The party was critical of the police and police harassment as part of a fascist government’s tool to control, oppress, and murder marginalized communities, groups, and individuals that the government deemed as the “enemy.” In 2022, we are experiencing Trumpism, a rise in right-wing authoritarianism, and witnessed an insurrection on the country’s capitol. Books written by and about BIPOC, LGBTQ+, gender and sexuality, race, and anything that paints America’s founders and America’s history (singular) negatively are increasingly banned in schools and libraries. City and state legislatures are presenting bills to have cameras in classrooms to see what teachers are teaching. Teachers and librarians caught teaching about subjects that are deemed “controversial” could be fined or jailed. Voting rights continue to be stripped or erased and women’s rights to control their own bodies are threatened. Is fascism coming to America or was it already here? The Black Panther Party argues the latter. As for Big Brother listening in 1969, fast forward to 2022 with social media platforms such as Facebook on devices in the palms of our hands.
Students who want to learn about the Black Panther Party should see this collection at the library. Research has been done and continues to be done on the party. A person can study the party from multiple perspectives. For example, being mindful of looking at the newspapers from the 21st century lens, the Black Panther Party can be studied from a gender perspective. The words used are male-centric and patriarchal yet the party had women members who fought equal status in gender relations and played a significant role in shaping the movement. The founders, such as Huey Newton, recognized how he as an individual and the Black community internalized white, male, patriarchal oppression and projected biases on their own, such as Black women and the gay community. In his letter expressing solidarity with the women and gay liberation movements, Newton talks about internalization, the importance of combating the Black community’s own destructive biases and supporting these liberation movements who are also oppressed and marginalized. Students can study the Black Panther Party from a visual communication perspective: The artwork by artists such as Emory Douglas and Tarika Lewis, communicate clearly what words cannot. Art contributes to the party’s energy and its platform and beliefs.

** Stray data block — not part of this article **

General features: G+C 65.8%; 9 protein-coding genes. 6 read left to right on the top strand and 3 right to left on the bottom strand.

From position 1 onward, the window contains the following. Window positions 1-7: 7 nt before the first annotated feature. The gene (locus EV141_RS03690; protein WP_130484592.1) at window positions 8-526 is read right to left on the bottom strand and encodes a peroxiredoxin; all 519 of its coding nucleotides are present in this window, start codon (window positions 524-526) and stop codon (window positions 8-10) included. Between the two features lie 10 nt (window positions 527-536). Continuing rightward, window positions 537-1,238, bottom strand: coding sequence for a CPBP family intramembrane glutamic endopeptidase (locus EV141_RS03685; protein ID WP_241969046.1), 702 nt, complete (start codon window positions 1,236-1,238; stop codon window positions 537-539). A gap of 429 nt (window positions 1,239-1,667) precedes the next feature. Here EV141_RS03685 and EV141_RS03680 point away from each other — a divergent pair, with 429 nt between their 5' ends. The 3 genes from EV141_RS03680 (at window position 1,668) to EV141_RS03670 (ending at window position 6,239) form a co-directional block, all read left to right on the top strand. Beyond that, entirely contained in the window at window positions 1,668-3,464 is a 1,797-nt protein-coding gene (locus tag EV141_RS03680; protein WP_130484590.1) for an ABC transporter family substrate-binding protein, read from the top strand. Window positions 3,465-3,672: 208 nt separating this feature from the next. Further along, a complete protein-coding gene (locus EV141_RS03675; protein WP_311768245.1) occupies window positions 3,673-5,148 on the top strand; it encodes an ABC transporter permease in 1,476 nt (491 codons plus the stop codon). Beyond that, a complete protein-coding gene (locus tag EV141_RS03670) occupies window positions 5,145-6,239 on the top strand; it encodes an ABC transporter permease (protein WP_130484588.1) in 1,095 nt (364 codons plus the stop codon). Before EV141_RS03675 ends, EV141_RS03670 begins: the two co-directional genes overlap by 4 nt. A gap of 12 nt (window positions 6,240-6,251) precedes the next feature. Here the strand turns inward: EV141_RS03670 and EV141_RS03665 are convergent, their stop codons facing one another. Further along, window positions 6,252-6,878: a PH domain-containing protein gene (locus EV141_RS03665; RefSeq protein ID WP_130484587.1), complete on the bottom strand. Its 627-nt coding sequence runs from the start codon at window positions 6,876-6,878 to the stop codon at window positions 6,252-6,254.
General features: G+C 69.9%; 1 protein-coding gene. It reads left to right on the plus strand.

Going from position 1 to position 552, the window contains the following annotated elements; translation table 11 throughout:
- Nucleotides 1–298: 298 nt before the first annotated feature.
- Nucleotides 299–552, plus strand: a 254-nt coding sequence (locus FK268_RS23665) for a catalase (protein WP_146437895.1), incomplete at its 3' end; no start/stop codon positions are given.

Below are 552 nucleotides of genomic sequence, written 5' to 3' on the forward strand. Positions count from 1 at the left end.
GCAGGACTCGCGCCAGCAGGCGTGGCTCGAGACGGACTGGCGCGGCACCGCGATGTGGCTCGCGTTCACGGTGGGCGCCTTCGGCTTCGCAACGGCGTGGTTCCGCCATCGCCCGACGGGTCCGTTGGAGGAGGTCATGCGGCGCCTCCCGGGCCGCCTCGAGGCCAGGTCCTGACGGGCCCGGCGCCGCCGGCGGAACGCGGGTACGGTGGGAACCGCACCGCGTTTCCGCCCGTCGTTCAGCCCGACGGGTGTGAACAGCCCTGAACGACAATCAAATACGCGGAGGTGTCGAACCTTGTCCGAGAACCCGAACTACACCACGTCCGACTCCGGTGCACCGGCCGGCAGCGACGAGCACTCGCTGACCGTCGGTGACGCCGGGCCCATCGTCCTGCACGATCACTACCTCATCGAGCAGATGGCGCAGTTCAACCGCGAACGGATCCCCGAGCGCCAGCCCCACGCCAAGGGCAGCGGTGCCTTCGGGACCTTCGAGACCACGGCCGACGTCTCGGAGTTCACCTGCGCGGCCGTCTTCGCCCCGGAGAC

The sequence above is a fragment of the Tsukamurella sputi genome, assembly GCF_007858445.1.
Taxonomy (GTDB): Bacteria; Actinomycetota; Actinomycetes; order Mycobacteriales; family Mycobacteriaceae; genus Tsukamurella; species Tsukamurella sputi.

As I wrote earlier, there is a lot to this collection. I can only imagine having the opportunity to see entire sets of issues of The Black Panther Party Newspaper.
The Black Panther Party’s contributions continues to live to this day. We see their influence in popular culture. We see groups adopt their platform and the party’s structure. We see their community programs still active or revived. As much as the United States government tried to demonize and eliminate the Black Panther Party, the party’s influence continues to remain strong.
By Nicole Murph ’04
- Celebrate Black History Month with LMU. Visit the hub.
- View and Learn: The presentation by Alexis Weiss (she/they), reference and instruction librarian for theology at the William H. Hannon Library, and Dr. Mimi Hoang (she/her), staff psychologist at Student Psychological Services, from the workshop “Creating a Transgender-Affirmative Campus: Pronouns, Bathrooms, and Beyond” on Jan. 19, 2022.
- Save the Date: For the official launch of LMU’s Truth, Racial Healing, and Transformation (TRHT) Center Alliance launch on Feb. 24, 2022, from noon to 1:30 p.m. at St. Robert’s Auditorium. Register here.
- Systemic Analysis: Join us for report out sessions on March 8, 2022, and March 29, 2022, from 4-5 p.m. PST.
- In the Systemic Analysis Report Out sessions, two units present on their progress toward strengthening DEI practices and establishing anti-racist systems within their sectors. These sessions have been beneficial to faculty and staff who are looking to begin their systemic analysis process or continue in their own equity-minded work to get ideas and learn from other areas. Students are also welcomed to join these sessions and participate in the Q&A. Previous sessions are available to view on our Systemic Analysis page, which also includes a copy of each unit’s presentation slides.